Coincidentally, Baker’s son, Sam, is a left tackle for the Falcons, who was sidelined most of last season and was ruled out for all of this year with injuries in both of his knees. Yet Baker managed to carve out time to visit the hotel where the team owned by his friend from his AFL days was staying.

Benson wasn’t in Atlanta because he was recovering from knee surgery, but Baker met with the Saints’ vice president of communications, Greg Bensel.

Baker spoke with Bensel about upcoming plans for the Hall of Fame. Bensel suggested Baker share that information with Benson, who once served as chairman of the NFL’s powerful Finance Committee and would probably be interested in assisting the hall.

Baker soon arranged a trip to New Orleans to meet with Bensel, Saints General Manager Mickey Loomis, team President Dennis Lauscha — and Benson.

Baker detailed a $10 million proposal that would be part of what’s titled “The Hall of Fame Village Master Plan,” which aside from stadium improvements encompasses undertakings such as a high-end hotel and conference center; athletic performance, safety and entertainment facilities; a youth football center and playing fields; an integrity and officiating institute; a coaches university; a corporate excellence academy; restaurants; and retail outlets.

When the Hall of Fame president wrapped up, Benson’s reaction was to promise, “We’ll be in touch with you — it won’t take me long to decide on this,” Baker said.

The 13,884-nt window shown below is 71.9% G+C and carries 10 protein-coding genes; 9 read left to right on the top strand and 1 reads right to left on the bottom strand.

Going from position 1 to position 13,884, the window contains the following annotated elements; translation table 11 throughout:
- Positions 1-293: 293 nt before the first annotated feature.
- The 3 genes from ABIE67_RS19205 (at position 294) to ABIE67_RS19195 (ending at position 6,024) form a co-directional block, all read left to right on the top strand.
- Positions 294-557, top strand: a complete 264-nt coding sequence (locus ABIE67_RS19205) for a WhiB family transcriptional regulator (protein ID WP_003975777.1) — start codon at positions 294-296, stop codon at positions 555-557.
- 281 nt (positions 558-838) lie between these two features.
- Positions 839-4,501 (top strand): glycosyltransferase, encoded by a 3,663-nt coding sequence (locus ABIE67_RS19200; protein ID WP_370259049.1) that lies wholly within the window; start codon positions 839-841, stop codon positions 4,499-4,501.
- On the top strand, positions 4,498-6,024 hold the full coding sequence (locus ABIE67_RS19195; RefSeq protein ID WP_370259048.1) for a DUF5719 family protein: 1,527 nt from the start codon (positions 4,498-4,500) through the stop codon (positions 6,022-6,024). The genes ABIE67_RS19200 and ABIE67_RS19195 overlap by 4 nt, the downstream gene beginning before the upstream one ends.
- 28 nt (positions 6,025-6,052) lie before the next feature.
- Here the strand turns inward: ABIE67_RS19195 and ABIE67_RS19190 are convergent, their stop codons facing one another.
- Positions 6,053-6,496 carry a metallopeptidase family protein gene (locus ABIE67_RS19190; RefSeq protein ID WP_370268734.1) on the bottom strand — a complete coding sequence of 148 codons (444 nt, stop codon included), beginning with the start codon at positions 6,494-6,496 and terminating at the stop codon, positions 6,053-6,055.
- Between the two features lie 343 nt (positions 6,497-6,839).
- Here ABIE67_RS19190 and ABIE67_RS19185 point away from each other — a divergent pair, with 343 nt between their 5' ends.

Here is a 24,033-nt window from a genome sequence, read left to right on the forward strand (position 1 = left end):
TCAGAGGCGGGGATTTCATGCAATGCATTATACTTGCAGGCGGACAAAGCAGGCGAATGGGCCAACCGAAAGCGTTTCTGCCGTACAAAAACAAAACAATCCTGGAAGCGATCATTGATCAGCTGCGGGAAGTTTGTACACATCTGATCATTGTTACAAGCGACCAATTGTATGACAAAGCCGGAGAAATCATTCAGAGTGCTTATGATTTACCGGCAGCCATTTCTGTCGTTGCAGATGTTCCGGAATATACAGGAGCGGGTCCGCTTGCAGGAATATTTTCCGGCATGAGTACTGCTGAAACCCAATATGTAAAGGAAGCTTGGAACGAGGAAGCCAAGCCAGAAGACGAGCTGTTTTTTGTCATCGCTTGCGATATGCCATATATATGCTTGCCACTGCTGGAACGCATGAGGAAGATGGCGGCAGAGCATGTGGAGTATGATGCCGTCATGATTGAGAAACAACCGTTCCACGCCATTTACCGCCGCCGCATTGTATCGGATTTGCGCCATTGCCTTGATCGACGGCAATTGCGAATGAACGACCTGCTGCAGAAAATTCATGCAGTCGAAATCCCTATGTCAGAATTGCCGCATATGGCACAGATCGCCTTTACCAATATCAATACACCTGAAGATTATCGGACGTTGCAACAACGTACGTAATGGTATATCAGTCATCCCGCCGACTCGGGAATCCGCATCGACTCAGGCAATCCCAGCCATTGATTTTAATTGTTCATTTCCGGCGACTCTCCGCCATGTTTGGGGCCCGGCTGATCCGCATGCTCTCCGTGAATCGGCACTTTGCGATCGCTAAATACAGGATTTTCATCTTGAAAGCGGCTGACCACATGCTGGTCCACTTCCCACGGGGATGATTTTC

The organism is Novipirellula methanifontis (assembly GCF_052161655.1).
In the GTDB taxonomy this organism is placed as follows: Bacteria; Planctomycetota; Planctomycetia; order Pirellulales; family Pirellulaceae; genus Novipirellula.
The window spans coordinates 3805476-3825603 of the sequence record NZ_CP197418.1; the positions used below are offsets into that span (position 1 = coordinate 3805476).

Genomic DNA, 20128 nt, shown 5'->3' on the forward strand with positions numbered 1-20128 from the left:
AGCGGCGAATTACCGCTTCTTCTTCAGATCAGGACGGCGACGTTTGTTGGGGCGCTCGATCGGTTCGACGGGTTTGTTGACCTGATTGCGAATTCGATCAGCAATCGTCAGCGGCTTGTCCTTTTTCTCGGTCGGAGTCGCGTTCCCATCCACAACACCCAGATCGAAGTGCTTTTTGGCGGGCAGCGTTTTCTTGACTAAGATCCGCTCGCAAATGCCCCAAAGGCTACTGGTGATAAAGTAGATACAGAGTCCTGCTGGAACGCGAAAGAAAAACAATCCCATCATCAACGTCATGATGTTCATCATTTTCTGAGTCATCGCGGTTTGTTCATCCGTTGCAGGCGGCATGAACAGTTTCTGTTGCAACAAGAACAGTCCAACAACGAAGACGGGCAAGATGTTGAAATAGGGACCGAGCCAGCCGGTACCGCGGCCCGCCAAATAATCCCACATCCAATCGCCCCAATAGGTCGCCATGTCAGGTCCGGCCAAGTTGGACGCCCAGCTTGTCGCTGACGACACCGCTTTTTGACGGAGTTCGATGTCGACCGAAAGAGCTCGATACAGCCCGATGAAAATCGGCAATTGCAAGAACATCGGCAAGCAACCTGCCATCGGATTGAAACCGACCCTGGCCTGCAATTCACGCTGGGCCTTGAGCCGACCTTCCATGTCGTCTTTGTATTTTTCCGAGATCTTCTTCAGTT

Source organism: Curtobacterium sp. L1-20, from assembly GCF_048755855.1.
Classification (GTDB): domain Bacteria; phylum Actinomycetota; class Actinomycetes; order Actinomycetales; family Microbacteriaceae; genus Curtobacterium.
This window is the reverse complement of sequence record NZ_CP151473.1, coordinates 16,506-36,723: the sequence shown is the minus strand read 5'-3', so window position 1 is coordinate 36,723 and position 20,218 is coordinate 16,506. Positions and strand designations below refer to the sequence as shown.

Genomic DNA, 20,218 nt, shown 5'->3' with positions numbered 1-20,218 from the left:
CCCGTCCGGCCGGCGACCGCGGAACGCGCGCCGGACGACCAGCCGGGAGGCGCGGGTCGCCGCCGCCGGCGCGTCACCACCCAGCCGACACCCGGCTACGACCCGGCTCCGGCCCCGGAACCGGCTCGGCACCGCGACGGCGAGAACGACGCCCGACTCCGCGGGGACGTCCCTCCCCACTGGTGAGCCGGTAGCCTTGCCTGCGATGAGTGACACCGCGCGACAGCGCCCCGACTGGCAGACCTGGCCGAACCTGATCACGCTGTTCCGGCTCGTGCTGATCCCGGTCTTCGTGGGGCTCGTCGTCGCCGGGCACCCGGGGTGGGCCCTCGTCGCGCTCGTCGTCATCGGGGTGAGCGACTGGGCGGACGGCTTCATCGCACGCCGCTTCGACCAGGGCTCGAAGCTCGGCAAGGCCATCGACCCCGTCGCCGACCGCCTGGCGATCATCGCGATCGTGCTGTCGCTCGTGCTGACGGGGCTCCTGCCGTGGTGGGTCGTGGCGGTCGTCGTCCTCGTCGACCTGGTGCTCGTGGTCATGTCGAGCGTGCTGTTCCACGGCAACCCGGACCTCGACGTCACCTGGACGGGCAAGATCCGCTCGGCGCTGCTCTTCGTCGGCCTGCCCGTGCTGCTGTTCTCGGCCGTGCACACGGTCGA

Baker heard from Benson within days. Not only did Benson wish to provide $10 million to the Hall of Fame Village Master Plan — he wanted to throw in an extra $1 million for the Legends Landing home.

In a letter dated Monday, Benson challenged his fellow NFL owners to match his $1 million donation.

“Should a current Hall of Famer or (league alum) fall on a tough time, they would literally have a place to ‘land’ and find a home,” Benson wrote of the project. In an apparent reference to the recent awareness of how dangerous the concussion risks in pro football are, Benson also wrote, “Supporting the ... great men that have played this game is more important now than ever.”

Baker said of Benson, “He wasn’t just generous — he was beyond generous.”

The renovations to the stadium in Canton that Benson’s donation will help fund are scheduled to start after the Hall of Fame’s enshrinement ceremony and preseason kickoff game in the summer of 2015. The building will assume the name Tom Benson Hall of Fame Stadium after the refurbishments are finished, Bensel said, and the venue will be suited to hold other sports and entertainment events.

First completed in 1938 and originally named after renowned local athlete John A. Fawcett, the stadium will continue to be home to two high school football teams (McKinley and Timken) and to two NCAA Division II teams (Walsh and Malone), the Hall of Fame said.

“Football ... has been a major part of my life for the better part of 30 years,” Benson said. “My donation to the Pro Football Hall of Fame was an easy decision.”